Territory Stories

Modelling dry season flows and predicting the impact of water extraction of flagship species



Modelling dry season flows and predicting the impact of water extraction of flagship species


Georges, Aurthur; Webster, Ian; Guarino, Fiorenzo; Jolly, Peter; Thoms, Martin; Doody, Sean; CRC for Freshwater Ecology (Australia); University of Canberra. Applied Ecology Research Group


E-Publications; E-Books; PublicationNT; 57/2002; National River health program




Daly River


The aim of this project is to contribute to recommendations on environmental flows to ensure that they are consistent with maintaining the biota of the Daly River, given competing demands of agriculture, recreation and tourism, conservation and Aboriginal culture. Our focus is on flow, connectivity and water temperatures.


Made available by via Publications (Legal Deposit) Act 2004 (NT); Submitted to the Northern Territory. Department of Infrastructure Planning and Environment

Table of contents

1. Project Details -- 2. Executive Summary -- 3. Interpretation of the Brief -- 4. Variation of the Brief -- 5. Background -- 6. The Daly Drainage -- 7. The Pig-nosed turtle -- 8. Analysis of Historical Flow Data -- 9. Analysis of Contemporary Flow Data -- 10. Modelling Flow Reduction -- 11. Water Temperature Versus Flow -- 12. Impact on Flagship Species -- 13. References




Environmental Flows; Modelling; Biota

Publisher name

Northern Territory Government

Place of publication



Final Report


57/2002; National River health program


75 pages ; 30 cm

File type



Attribution International 4.0 (CC BY 4.0)

Copyright owner

Northern Territory Government



Parent handle


Citation address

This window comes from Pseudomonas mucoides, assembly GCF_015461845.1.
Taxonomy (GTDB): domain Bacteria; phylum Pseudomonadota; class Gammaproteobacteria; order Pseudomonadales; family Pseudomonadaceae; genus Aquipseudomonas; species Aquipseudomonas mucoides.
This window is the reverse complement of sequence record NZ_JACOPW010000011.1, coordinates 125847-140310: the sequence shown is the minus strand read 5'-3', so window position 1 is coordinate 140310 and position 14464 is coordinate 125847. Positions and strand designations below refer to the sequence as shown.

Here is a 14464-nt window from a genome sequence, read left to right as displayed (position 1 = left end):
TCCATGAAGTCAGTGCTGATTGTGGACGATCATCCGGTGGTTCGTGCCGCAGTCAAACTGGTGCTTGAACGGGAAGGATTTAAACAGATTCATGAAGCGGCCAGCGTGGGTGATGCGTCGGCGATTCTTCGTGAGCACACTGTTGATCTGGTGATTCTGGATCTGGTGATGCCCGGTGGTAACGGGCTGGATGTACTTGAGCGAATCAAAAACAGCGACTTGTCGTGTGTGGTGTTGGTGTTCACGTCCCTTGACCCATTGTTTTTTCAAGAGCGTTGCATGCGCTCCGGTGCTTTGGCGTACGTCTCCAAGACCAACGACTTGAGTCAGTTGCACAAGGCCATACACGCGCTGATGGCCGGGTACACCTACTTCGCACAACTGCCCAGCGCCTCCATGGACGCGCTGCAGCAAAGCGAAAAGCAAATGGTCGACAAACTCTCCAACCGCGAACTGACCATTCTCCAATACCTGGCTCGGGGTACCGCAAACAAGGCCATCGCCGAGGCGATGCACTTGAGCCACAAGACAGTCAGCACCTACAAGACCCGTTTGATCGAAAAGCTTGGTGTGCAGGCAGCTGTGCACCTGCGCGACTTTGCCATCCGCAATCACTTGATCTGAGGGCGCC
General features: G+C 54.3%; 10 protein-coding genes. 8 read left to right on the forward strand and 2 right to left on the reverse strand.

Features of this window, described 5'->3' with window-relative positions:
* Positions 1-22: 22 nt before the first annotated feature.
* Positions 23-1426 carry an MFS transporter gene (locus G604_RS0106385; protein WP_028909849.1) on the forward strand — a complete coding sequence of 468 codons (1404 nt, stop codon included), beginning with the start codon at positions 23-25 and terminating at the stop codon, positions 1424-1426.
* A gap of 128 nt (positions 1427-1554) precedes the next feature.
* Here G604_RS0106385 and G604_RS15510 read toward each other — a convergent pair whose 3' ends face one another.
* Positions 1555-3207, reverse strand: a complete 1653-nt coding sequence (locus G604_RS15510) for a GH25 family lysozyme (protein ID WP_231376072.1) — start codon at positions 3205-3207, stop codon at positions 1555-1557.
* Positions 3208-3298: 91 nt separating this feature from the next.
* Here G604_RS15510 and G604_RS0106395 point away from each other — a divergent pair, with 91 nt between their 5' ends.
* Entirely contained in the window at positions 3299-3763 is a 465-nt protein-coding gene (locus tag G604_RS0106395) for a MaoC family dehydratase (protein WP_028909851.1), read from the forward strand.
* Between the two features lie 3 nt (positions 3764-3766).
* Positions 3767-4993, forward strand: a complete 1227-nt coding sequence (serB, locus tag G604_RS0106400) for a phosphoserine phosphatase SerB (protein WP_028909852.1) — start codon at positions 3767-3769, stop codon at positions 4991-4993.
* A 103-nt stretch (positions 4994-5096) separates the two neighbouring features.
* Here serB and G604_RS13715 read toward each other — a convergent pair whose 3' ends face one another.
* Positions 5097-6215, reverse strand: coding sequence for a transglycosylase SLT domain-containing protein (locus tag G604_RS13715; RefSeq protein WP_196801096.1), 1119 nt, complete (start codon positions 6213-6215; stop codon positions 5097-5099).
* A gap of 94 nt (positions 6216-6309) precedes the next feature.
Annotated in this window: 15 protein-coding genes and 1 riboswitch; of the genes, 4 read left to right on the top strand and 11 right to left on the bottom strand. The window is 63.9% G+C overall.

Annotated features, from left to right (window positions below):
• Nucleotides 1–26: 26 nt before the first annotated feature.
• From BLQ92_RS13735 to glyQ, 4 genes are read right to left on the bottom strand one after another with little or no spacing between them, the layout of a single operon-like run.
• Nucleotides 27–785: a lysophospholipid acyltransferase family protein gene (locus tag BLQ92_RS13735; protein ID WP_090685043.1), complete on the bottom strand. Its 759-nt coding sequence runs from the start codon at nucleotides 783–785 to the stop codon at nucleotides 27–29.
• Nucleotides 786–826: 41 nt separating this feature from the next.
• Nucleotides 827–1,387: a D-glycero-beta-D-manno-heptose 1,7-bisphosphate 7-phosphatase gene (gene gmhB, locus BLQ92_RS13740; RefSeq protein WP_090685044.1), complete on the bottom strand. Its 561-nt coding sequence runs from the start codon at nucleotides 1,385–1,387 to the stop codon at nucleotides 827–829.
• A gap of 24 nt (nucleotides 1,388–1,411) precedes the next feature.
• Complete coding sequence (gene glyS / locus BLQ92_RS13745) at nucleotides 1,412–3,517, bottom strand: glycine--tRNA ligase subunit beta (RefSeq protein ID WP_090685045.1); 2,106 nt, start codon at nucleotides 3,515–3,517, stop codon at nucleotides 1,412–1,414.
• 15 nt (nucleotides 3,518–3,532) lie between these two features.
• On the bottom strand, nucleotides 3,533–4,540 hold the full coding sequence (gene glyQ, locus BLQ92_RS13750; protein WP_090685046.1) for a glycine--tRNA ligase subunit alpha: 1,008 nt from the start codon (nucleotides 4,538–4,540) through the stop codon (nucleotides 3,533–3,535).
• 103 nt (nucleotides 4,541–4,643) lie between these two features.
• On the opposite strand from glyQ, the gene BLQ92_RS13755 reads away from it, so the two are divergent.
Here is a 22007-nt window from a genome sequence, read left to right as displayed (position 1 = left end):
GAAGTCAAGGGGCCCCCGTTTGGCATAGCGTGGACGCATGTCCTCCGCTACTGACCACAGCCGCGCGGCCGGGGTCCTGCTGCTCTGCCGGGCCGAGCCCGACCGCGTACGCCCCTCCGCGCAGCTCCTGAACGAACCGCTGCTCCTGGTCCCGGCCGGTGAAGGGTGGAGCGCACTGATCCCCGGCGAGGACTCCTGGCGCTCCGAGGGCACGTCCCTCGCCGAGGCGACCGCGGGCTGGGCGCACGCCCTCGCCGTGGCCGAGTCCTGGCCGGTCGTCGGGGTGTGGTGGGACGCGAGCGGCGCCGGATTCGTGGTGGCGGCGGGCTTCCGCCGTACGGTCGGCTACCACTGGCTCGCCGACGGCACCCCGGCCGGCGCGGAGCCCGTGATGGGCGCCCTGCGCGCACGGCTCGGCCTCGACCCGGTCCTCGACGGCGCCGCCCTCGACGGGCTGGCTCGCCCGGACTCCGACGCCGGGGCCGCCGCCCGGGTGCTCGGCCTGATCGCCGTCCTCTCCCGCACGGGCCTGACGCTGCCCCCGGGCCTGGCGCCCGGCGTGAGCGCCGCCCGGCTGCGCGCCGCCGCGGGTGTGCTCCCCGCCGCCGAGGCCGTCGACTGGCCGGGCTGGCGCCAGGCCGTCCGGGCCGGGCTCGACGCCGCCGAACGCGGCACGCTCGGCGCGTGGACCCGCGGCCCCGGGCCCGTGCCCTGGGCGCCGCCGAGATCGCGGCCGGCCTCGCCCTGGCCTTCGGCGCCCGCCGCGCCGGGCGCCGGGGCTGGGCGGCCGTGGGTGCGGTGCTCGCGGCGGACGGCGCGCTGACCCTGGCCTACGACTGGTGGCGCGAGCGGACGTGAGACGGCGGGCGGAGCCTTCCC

Page content

42 no very large pools. There were 6 small pools (55%), 2 intermediate pools (18%) and 3 large pools (27%) (Figures 23 & 24). Under these flow conditions 14.2% (10.5 km) of the study reach would be fragmented into small pools, 12.1% (8.9 km) would be fragmented into intermediate pools and 49.5% (36.5 km) would be fragmented into large pools. There were no breakpoints between Jinduckin Creek and Cattle Creek leaving 17.8km of continuous river at the bottom end of our study area. Figure 23. Frequency of occurrence of the five pool length categories under simulated flow conditions in the Daly River, Northern Territory. Red bars represent small pools, green bars represent intermediate pools and blue bars represent large pools. Figure 24. Percent of the Daly River that fragmented into small, intermediate and large pool length categories. Only 14% percent of the Daly River, fragmented into pools, which were less than 2.5km long. The largest pool under this Low flow condition (16.8 km) extends from behind control point 15. The next largest pool (10.2 km) extends from behind control point 17 to control point 15. These two pools are separated only by the shallow depth at control point 15 km. The third largest pool (9.5) is the furthest upstream pool and it extended from behind control point 3 to